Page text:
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Ferguson, feds reach tentative police reform deal

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Protestors confront cops in Ferguson, MO after the Grand Jury decision.

ST. LOUIS — The Justice Department has reached a tentative agreement with Ferguson, Missouri, on systemic changes following the fatal police shooting of 18-year-old Michael Brown in 2014.

City officials announced the proposed deal between the federal government and the Ferguson Police Department Wednesday afternoon. A City Council vote is scheduled for Feb. 9, after three public hearings are held for residents to offer their input.

The recommended overhaul follows seven months of negotiations. It likely averts a civil rights lawsuit that federal officials have the option to bring against departments that resist changing their policing practices.

For more on the events in Ferguson since 2014, go here.

Under the agreement, within 180 days, all patrol officers, supervisors and jail workers will be required to wear body cameras and microphones, and the equipment will be installed inside the Police Department’s squad cars. The cameras are to be activated for all traffic stops, arrests, searches and encounters with people believed to be experiencing a mental health crisis.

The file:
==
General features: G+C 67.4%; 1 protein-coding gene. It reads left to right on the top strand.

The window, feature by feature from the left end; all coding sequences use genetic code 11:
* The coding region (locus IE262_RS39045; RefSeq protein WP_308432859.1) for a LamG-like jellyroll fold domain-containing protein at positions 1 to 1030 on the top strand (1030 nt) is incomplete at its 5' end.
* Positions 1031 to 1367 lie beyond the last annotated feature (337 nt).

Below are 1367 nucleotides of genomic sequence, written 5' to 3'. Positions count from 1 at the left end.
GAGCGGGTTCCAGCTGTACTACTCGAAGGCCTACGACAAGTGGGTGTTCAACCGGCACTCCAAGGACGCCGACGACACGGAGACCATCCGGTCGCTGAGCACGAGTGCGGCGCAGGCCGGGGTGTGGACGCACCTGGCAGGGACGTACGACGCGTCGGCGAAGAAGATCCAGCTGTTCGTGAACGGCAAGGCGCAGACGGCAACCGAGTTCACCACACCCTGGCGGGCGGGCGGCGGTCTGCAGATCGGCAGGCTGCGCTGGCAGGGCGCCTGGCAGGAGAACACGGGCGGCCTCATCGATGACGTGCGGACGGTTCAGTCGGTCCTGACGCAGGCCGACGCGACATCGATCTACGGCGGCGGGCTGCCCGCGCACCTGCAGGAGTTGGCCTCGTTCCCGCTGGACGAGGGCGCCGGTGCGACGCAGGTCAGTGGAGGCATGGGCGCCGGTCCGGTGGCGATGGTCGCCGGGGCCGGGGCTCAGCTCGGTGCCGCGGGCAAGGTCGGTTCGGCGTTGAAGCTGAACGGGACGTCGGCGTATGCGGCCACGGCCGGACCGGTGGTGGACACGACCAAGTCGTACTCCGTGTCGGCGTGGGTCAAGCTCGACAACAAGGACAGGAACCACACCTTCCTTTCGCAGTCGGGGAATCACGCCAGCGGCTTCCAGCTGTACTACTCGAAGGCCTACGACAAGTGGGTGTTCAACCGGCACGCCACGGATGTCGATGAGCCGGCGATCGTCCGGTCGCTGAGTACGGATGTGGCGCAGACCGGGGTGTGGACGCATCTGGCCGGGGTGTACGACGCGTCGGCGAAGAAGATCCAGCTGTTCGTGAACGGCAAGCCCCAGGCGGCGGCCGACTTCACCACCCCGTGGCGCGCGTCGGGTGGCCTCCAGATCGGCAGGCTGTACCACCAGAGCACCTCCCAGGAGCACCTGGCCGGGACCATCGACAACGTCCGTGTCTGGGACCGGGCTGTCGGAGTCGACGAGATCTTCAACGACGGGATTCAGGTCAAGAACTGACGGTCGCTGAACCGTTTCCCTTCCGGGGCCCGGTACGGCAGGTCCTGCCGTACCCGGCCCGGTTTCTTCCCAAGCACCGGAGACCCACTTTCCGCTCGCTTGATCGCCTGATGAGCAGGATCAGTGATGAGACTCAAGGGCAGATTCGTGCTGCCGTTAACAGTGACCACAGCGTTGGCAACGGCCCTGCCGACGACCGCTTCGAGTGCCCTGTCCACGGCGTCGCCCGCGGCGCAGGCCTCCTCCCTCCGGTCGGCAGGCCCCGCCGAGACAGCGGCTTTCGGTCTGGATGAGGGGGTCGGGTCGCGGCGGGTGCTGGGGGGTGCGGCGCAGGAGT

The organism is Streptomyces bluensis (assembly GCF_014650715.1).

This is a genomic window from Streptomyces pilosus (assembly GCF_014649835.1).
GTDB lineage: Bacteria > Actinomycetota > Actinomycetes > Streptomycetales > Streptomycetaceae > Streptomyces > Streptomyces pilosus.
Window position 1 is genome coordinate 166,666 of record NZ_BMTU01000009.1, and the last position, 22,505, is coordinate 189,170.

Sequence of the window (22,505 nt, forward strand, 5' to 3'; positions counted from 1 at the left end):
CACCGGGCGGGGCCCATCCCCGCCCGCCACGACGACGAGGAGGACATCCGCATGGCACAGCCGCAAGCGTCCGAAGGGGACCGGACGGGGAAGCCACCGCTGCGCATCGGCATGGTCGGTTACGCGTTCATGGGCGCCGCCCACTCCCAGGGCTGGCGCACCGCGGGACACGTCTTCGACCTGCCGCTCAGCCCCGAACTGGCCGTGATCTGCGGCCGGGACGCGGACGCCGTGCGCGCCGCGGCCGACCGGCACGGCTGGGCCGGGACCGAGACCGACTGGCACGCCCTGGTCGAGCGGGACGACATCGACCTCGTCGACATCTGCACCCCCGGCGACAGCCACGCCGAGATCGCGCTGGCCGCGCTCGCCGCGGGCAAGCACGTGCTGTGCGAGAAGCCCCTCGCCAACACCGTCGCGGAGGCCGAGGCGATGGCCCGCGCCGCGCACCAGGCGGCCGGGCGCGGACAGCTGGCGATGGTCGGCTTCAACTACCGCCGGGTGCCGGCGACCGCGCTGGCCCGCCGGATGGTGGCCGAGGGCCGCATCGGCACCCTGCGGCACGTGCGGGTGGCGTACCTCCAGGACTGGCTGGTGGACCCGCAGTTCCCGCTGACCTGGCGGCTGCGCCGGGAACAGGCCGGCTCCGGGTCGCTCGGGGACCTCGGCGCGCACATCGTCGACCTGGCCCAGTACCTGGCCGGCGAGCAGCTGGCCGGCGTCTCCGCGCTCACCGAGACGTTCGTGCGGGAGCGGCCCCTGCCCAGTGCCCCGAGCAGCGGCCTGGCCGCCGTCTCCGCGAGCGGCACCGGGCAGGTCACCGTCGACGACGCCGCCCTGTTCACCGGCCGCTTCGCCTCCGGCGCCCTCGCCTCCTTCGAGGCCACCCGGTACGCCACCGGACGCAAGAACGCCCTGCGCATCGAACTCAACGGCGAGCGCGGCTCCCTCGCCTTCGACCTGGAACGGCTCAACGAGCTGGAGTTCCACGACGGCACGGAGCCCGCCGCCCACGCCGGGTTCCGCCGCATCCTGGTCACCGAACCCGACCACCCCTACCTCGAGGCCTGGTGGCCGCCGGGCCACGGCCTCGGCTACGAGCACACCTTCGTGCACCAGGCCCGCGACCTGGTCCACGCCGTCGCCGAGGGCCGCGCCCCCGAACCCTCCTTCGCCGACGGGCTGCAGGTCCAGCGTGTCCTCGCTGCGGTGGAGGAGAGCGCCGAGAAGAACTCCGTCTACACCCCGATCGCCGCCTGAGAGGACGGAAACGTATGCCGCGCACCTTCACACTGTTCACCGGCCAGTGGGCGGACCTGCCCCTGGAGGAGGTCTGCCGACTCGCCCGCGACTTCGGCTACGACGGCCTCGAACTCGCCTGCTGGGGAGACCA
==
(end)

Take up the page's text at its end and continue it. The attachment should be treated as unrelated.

The city also agreed to repeal sections of the city’s law book that authorized jail for people who fail to pay fines for violations.

The plan calls for more thorough training of police officers and changes to the city’s use of force procedures. Such deals also generally require the appointment of a monitor to oversee a police department’s compliance.

A federal investigation into the Ferguson police force found sweeping patterns of racial bias across the city’s criminal justice system. A Justice Department report issued in March found that officers routinely used excessive force, issued petty citations and made baseless traffic stops.

A St. Louis County grand jury declined to indict former Ferguson officer Darren Wilson, who is white, in the death of Brown, who was black.

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